Hope you don’t mind me posting this here, but I follow a couple who blog about living in Carcassonne, and today they posted this about finding equivalent shops in France to the ones they used in the US.
I’ve of course seen similar info here on SF. Now there may already be a thread lurking about this, if so feel free to remove this. If not, I think it could be helpful to us newbies to collect your wisdom in one place.
Heavens, the blog tells you more than you’ll probably get here (especially as it’s from a US perspective)
When we first arrived here (15 years ago) the main shock for us re shopping was that any small or specialist shop closes at lunchtime for 2 hours. So we’d set out at 11am after a leisurely start to the day wanting to buy lampshades, door handles and a couple of potting plants and find that within an hour everything was closing down . All the big supermarkets and some of the big DIY stores stay open over lunchtime, but not our local DIY store, or our bio shop (who don’t reopen until 2.30) or the chemists, or the petrol stations (frustrating if you want to buy a gas bottle).
Also, more specialist shops - like our local Gamm Vert and all the brico places and the garden centre and the bio shop - tend to close at 6:30 or 7:00pm. We’re retired so this isn’t really an issue for us but I don’t know how people who work fulltime in France actually cope.
We quickly learnt to make better use of our day (and get to know specific closing times, like the pharmacy that opens at 8.30 and closes at 12.30) if we wanted to get stuff done.
I love shopping in our local supermarkets at lunchtime as many French still believe lunchtime is for eating lunch.
Sundays here have become less sacred over the years - so our local supermarkets are now open Sunday mornings and places like Gifi and Centrakor are often open Sunday afternoon - but there’s still none of the craziness of Sunday shopping like we get in the UK where everywhere is open all the time and the world, his wife and three children are all out for the day.
I’m now resigned to not buying everything in one place, so Leclerc does most food, some clothing, a goodly chunk of DIY and kitchen bits and pieces. But I will often also have to go into our local Brico store for more “serious” DIY stuff and then into the Bio shop for their superb turmeric roots and OH’s porridge oats, and then maybe Lidl because they do the best rye bread. Clothing - I have no idea where to shop, but then I live in gardening clothes and I haven’t been in a posh clothes shop in 15 years!
Courtesy of a French friend we now try to “put our heels on” before stepping into a shop. We were out walking with her and I said I needed to pop into the chemist on the way back. She looked at me with carefully disguised horror, and said she didn’t mind waiting while I popped home to put my heels on first.
The only shop I would like to have an equivalent to here is waitrose,
What is so ridiculous? That a French women wants to go home to change out of walking clothes and muddy boots to go into town……not something I would ever bother to do as I am quite scruffy….but not ridiculous!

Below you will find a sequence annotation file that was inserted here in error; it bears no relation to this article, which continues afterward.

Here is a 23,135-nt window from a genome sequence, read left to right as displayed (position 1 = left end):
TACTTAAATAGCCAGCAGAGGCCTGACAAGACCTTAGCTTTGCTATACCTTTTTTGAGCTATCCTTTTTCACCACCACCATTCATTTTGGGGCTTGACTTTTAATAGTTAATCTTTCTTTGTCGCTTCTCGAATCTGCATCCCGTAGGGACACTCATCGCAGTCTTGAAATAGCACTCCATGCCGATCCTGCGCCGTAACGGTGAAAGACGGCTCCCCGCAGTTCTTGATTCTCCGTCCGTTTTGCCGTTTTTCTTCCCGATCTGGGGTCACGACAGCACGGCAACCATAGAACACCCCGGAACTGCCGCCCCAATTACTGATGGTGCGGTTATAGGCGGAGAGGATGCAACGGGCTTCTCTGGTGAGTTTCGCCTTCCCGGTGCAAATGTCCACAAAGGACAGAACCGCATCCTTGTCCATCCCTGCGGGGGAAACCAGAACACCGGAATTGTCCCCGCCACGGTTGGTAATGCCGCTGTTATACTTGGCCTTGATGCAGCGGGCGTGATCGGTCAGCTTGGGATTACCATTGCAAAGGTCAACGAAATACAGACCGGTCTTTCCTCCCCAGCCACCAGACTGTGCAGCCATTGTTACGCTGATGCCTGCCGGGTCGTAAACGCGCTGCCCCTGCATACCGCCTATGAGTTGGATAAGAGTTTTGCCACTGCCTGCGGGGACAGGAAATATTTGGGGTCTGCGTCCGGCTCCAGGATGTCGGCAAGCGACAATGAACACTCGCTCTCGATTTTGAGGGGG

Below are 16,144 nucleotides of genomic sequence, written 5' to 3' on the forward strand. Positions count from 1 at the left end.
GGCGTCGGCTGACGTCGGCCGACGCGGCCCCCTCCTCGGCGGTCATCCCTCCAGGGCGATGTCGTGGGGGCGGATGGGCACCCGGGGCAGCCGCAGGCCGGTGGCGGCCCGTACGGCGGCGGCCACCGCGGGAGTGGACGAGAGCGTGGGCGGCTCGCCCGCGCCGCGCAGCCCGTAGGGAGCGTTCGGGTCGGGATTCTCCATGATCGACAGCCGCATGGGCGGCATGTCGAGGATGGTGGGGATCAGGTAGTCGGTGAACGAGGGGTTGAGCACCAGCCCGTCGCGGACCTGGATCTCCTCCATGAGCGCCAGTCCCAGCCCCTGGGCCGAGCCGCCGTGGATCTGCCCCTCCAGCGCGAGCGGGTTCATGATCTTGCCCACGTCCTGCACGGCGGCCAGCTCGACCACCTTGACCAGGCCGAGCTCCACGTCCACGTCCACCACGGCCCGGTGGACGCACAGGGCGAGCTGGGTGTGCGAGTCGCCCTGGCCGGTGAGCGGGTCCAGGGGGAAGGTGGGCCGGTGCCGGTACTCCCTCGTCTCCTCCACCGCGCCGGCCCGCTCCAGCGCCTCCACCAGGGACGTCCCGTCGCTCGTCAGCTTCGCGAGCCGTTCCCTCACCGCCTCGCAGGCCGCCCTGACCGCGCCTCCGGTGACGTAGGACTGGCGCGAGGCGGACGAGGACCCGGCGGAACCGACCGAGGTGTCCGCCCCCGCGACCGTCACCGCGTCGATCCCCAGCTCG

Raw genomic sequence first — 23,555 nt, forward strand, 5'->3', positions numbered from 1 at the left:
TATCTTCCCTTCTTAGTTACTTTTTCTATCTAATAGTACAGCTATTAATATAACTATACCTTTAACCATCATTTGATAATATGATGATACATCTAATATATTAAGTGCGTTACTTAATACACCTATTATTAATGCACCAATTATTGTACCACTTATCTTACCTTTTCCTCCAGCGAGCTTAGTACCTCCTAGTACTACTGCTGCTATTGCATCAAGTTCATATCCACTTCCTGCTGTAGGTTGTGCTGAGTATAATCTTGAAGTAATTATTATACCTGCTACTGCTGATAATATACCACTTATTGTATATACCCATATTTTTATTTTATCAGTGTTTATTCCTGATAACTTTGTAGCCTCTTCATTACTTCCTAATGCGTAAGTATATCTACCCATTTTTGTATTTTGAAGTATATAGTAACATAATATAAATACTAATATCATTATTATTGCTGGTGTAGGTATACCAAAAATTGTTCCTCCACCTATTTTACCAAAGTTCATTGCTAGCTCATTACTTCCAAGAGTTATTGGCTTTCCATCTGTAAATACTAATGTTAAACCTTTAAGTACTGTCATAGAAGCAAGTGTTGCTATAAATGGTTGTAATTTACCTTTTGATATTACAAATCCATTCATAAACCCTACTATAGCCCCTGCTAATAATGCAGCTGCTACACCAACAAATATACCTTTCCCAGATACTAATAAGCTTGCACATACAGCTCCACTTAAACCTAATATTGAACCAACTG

There was a furore over an attempt made by Oprah Winfrey and crew to enter an Hermès emporium on the Faubourg Honoré in Paris. It was closing, so faux pas un, and the group was large and dressed like hot American tourists, which they actually were.
Of course there was a huge indignant outcry almost immediately afterwards from the other side of the pond, with of course racism selected as the reason. I felt quite sure it wasn’t.
The showroom ladies in Paris, not just at that establishment, are fabulously ‘difficult’. Everyone, and I mean everyone who doesn’t want to be treated like dust that blew in, dresses well to enter. With jewellery of tge Cartier kind, not Christmas cracker. Even Chinese social media instructed comrades to carry an Hermès bag. A genuine Hermès bag for visits.
When in Rome (Paris)….
The grossly offended Ms Winfrey was invited back, by M. Dumas I think it was, for a very private tour of the showroom and museum. She ended up somewhat mollified. Not sure about other visitors given the snake eye
I agree @JaneJones and I remember a time in the UK when women dressed up to go into town. It’s part of the culture and is why we can usually spot a Brit when out shopping because of the level of scruffiness.
I’m all for doing your own thing, but I must admit, when people here in the UK started going to the supermarket in their pyjamas, I did ponder what happened when they trailed their PJ bottoms in muck or dog poo
Given Carrefour was a for a brief time time second biggest retailer on earth, just behind Walmart and closing fast (before things went south very quickly, I think they’re 6th now?), duelling it out for the number 2 spot with Tesco I think, I don’t think we need an American s*itstain of a terrible retailer on french soil selling Chinese crap, we have our own doing a very good job at emulating them.
The issue would be the closing time. They can actually be a little tolerant of other things on a good day. Though I’m going back to pre-Bercy times. They know who’s who and can size up spending power, and other more important things, before your right foot has hit the mat on the way in. But hours matter.